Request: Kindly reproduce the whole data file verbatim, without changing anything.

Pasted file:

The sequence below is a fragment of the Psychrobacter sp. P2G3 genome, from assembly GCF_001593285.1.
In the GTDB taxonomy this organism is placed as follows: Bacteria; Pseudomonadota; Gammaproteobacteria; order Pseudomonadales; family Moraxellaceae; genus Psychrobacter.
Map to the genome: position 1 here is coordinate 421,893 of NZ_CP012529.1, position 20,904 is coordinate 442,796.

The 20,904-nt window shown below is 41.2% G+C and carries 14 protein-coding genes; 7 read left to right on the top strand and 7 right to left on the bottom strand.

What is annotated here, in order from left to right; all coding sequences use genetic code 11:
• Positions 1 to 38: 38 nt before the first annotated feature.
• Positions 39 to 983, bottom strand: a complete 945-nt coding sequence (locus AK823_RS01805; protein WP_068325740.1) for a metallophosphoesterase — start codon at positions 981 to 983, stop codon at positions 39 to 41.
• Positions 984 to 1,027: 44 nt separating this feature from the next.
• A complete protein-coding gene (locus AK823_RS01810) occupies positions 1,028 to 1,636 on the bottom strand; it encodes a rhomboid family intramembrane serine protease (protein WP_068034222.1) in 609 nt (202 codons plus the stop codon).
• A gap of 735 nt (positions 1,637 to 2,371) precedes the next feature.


The sequence below is a fragment of the Psychrobacter sp. P2G3 genome, from assembly GCF_001593285.1.
In the GTDB taxonomy this organism is placed as follows: Bacteria; Pseudomonadota; Gammaproteobacteria; order Pseudomonadales; family Moraxellaceae; genus Psychrobacter.
Map to the genome: position 1 here is coordinate 421,893 of NZ_CP012529.1, position 20,904 is coordinate 442,796.

The 20,904-nt window shown below is 41.2% G+C and carries 14 protein-coding genes; 7 read left to right on the top strand and 7 right to left on the bottom strand.

What is annotated here, in order from left to right; all coding sequences use genetic code 11:
• Positions 1 to 38: 38 nt before the first annotated feature.
• Positions 39 to 983, bottom strand: a complete 945-nt coding sequence (locus AK823_RS01805; protein WP_068325740.1) for a metallophosphoesterase — start codon at positions 981 to 983, stop codon at positions 39 to 41.
• Positions 984 to 1,027: 44 nt separating this feature from the next.
• A complete protein-coding gene (locus AK823_RS01810) occupies positions 1,028 to 1,636 on the bottom strand; it encodes a rhomboid family intramembrane serine protease (protein WP_068034222.1) in 609 nt (202 codons plus the stop codon).
• A gap of 735 nt (positions 1,637 to 2,371) precedes the next feature.